Chapter

The Struggle over Power

Joseph Roisman

in The Rhetoric of Manhood

Published by University of California Press

Published in print February 2005 | ISBN: 9780520241923
Published online March 2012 | e-ISBN: 9780520931138 | DOI: http://dx.doi.org/10.1525/california/9780520241923.003.0007
The Struggle over Power

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This chapter concentrates on the struggle over political power between the demos and the orators, against the backdrop of Athenian perceptions and expectations about masculinity. It also explores the asymmetrical relationship between speakers and their audiences and the key ways in which this relationship affected the manner and contents of their addresses. The moral superiority of the demos justified their judicial and political power. Politicians often differentiate themselves from their rivals on the basis of qualities associated with normative manhood, including civic courage and personal probity. Pity is an inherent quality of Athenian jurors and other representatives of the demos. The manhood of the audience and the speaker is also described. The orations generally point up the very close connection between political power and manhood in fourth-century Athens.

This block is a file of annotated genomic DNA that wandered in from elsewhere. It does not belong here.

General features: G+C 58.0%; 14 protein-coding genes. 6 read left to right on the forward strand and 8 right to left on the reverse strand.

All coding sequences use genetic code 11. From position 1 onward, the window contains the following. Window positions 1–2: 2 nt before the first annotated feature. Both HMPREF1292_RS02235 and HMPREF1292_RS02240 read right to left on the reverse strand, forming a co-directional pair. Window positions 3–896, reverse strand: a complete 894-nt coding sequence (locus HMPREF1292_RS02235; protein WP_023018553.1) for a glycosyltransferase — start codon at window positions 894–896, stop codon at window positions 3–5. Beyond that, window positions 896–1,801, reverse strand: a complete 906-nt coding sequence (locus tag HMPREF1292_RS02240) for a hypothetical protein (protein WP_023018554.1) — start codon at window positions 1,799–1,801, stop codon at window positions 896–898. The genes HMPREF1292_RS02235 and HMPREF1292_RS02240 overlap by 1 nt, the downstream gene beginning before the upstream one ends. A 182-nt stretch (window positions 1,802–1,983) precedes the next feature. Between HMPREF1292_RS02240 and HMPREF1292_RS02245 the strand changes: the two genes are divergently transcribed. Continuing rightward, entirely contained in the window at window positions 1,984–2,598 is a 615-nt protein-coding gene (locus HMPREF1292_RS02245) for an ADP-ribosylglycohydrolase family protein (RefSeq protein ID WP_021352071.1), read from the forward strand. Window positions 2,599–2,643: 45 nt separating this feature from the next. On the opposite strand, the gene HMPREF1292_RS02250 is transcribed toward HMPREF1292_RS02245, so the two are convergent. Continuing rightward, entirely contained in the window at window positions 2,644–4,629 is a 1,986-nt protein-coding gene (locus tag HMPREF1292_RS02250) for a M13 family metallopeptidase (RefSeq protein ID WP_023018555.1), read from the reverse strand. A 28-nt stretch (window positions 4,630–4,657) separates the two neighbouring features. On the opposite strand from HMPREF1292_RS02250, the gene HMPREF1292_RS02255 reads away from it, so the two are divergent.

Keywords: struggle; political power; demos; orators; masculinity; Athens; manhood; judicial power

Chapter.  14320 words. 

Subjects: Greek and Roman Archaeology

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